San Francisco, California
London, United Kingdom
This event is part of our themed programme. Diplomacy is at the heart of all human interaction. Whether between international states and colonies, monarchs and their ministers, the major players in the theatres of war, kith and kin, or friends and enemies: diplomacy - or lack of it - will play its part. This programme of events aims to reflect the broad spectrum of interpretations of historical diplomacy and the art of peace-making.
Sarah, Duchess of Marlborough, who was impatient with courtly ritual, gave Queen Anne grudging praise for her knowledge of protocol: “She has the greatest memory that ever was, especially for such things as are all forms, and ceremonys, giving people their due Ranks at Processions & their proper Places at Balls, & having the right order at Installments & funerals.” The detailed records of court rituals held by The National Archives — including papers related to Anne’s coronation, the state visit she hosted for “Charles III” of Spain, the funeral of Prince George, and her own funeral—attest to her close attention to courtly propriety. My talk will explain that her motives for insisting on proper rituals were not merely personal and nostalgic but shrewdly political and diplomatic.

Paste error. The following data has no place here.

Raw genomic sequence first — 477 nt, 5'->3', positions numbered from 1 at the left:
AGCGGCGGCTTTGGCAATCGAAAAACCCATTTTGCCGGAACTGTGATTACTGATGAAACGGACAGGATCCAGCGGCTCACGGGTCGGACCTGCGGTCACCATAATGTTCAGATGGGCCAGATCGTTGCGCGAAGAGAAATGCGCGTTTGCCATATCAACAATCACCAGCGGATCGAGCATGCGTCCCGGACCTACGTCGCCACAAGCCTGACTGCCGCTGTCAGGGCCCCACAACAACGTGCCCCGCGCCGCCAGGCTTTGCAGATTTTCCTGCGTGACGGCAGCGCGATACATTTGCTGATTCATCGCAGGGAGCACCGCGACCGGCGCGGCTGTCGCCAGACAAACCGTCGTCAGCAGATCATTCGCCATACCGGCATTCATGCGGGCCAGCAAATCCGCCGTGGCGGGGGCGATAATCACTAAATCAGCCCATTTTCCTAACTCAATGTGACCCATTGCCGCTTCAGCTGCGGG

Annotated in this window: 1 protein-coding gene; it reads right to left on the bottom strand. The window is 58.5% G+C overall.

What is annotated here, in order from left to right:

James A. Winn is William Fairfield Warren Professor of English at Boston University. His six earlier books include Unsuspected Eloquence (1981), a groundbreaking history of the relations between poetry and music; John Dryden and His World (1987), a prize-winning biography; and The Poetry of War (2008), praised by one reviewer as a book “for anyone who cares about war and truth.”
When & Where
The National Archives
The National Archives is the UK government's official archive, containing over 1,000 years of history.
We give detailed guidance to government departments and the public sector on information management and advise others about the care of historical archives.